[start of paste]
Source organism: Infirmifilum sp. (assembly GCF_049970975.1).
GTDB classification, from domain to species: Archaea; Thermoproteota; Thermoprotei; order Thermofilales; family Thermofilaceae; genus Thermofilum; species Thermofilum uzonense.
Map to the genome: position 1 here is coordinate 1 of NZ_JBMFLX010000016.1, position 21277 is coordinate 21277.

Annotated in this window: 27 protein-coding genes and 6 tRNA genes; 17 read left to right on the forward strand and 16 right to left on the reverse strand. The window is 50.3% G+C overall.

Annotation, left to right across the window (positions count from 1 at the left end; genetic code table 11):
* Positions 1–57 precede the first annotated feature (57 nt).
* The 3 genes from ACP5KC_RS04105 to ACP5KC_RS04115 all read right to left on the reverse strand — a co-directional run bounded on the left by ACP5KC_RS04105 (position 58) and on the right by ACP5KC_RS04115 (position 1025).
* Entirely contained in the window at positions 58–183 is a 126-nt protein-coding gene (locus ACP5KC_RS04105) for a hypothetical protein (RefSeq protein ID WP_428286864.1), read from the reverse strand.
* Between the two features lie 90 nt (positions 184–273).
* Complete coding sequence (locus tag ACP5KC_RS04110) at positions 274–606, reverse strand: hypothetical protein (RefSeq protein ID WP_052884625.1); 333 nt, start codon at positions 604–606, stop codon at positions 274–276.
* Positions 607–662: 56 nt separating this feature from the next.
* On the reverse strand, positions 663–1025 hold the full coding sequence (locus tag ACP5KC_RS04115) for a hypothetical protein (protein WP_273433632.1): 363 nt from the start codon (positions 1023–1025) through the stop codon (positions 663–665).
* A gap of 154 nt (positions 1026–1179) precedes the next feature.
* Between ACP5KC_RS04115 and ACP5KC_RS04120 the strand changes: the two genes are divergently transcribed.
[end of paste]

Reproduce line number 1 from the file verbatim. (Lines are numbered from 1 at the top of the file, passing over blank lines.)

Source organism: Infirmifilum sp. (assembly GCF_049970975.1).